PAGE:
Wednesday, January 27, 2021

Zimbabwe’s ailing rail system affecting country’s export trade

The state-owned National Railways of Zimbabwe (NRZ) has been blamed for the decline in Zimbabwe’s mineral exports because of its dilapidated fleet and equipment.

NRZ, the country’s largest rail company has not replaced most of its equipment since it was installed in 1897, having outlived its lifespan of 100 years.

Last year, the government parastatal embarked on a drive to raise funding to renovate its collapsing infrastructure, but the begging bowl is still far from full, leaving the NRZ unable to secure key signaling equipment, the absence of which, experts say, has contributed to an increase in the number of accidents.

The state of the railway service mirrors the economic decline in Zimbabwe, once the busy hub of trans-sub-Saharan trade.

As is the case in the rest of the country itself, corruption, mismanagement and neglect have contributed to the rapid deterioration of what used to be one of Africa’s most efficient rail systems.

According to a report released this week by the Minerals Marketing Corporation of Zimbabwe (MMCZ), a government-owned body, statistics have shown that the steady decline of the NRZ is proving increasingly detrimental to the country’s export trade.

“Out of a planned movement of 1,155,760 metric tonnes of mineral exports, NRZ managed to move only 498,636 metric tonnes in 2007, a 57% decline on the projections and a performance significantly lower than its 2006 ratings,” MMCZ Chief Executive Officer, Onisimo Moyo, said in the report.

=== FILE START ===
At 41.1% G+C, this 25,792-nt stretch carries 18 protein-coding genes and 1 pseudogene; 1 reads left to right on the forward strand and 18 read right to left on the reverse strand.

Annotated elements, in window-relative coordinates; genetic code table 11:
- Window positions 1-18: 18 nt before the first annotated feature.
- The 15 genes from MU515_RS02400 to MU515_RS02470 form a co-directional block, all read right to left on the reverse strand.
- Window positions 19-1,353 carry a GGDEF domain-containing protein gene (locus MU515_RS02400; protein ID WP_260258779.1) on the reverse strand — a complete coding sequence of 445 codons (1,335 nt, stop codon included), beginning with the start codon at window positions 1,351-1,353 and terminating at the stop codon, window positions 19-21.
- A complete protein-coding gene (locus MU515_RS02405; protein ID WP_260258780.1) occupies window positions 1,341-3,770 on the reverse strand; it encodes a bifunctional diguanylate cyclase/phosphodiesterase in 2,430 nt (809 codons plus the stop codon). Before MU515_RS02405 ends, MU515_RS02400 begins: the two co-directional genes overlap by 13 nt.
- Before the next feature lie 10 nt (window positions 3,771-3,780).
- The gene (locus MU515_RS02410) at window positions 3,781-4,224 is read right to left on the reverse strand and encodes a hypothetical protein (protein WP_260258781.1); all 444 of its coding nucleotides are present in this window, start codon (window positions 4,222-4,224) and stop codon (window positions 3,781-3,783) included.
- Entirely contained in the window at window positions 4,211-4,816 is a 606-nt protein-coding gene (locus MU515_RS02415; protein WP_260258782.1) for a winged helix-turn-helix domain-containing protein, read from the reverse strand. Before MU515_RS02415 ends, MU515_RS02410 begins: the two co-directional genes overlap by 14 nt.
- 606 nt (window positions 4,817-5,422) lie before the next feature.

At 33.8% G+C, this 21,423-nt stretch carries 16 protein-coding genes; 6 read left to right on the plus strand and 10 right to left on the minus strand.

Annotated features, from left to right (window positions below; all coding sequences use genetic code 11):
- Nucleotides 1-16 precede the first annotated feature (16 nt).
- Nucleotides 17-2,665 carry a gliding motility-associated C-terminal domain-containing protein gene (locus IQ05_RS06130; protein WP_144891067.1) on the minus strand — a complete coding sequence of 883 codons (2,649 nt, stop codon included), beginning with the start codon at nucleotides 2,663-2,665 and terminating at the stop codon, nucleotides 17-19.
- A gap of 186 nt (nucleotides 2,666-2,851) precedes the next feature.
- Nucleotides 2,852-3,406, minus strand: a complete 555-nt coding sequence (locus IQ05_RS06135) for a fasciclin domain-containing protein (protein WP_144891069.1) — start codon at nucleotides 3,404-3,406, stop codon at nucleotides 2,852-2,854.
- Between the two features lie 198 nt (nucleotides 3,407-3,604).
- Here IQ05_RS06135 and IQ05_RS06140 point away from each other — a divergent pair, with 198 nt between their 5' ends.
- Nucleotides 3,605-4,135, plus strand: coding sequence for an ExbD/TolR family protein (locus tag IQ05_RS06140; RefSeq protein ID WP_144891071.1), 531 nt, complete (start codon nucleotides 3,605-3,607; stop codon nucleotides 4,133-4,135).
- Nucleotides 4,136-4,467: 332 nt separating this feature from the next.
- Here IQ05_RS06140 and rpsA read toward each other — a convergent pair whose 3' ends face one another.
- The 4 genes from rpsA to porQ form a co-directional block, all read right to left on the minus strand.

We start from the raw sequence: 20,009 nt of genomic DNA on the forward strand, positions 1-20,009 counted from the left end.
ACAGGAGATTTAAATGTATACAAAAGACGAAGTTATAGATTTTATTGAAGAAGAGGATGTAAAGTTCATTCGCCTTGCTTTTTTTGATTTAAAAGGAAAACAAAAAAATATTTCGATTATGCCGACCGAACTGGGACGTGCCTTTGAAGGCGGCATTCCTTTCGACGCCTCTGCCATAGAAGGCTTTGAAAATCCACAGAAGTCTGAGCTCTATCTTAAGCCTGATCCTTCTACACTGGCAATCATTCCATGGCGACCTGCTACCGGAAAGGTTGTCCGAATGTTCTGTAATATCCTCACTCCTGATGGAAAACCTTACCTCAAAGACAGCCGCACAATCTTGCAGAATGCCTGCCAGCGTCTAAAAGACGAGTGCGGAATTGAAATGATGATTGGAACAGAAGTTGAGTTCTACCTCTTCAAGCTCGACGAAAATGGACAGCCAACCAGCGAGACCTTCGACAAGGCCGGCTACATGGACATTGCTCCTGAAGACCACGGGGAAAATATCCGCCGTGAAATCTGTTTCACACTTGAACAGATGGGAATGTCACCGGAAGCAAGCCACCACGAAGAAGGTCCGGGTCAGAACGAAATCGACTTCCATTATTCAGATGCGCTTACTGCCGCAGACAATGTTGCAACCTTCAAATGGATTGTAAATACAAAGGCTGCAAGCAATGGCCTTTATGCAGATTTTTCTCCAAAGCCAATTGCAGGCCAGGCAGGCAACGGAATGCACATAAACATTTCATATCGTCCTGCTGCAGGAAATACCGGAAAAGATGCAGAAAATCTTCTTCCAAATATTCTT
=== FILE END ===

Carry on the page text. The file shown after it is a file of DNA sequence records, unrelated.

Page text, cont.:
High carbon ferrochrome and platinum group metals contribute over 50% of the country’s export revenue.

The report went on to say, in 2005, NRZ required 108 main-line locomotives to meet demand but only 60 were available. It had mustered 126 in 1999, dropping to 112 in 2000, 99 in 2001 and 83 in 2002. There has been no major investment in motive power since then.

“The NRZ rolling stock has continued to decline and urgent support is required for this vital institution, which is one of the key pillars for the economy’s turnaround,” Moyo said.

In response, the NRZ blames its woes on foreign currency shortages.

The company says it is adopting new measures to curb accidents by organizing annual refresher courses for drivers and other staff. This additional training would determine their future with the parastatal.

But the NRZ knows it cannot afford to sack personnel even if they are found wanting. The parastatal is losing hordes of its most experienced staff to South Africa, which is recruiting skilled manpower for its Gautrain transport project for the 2010 Soccer World Cup.

Under the government’s Public Private Partnerships initiative, introduced in 2005 to encourage partnerships with private business, the NRZ was identified as one of the 58 projects to be executed under the initiative. But there have been no takers.

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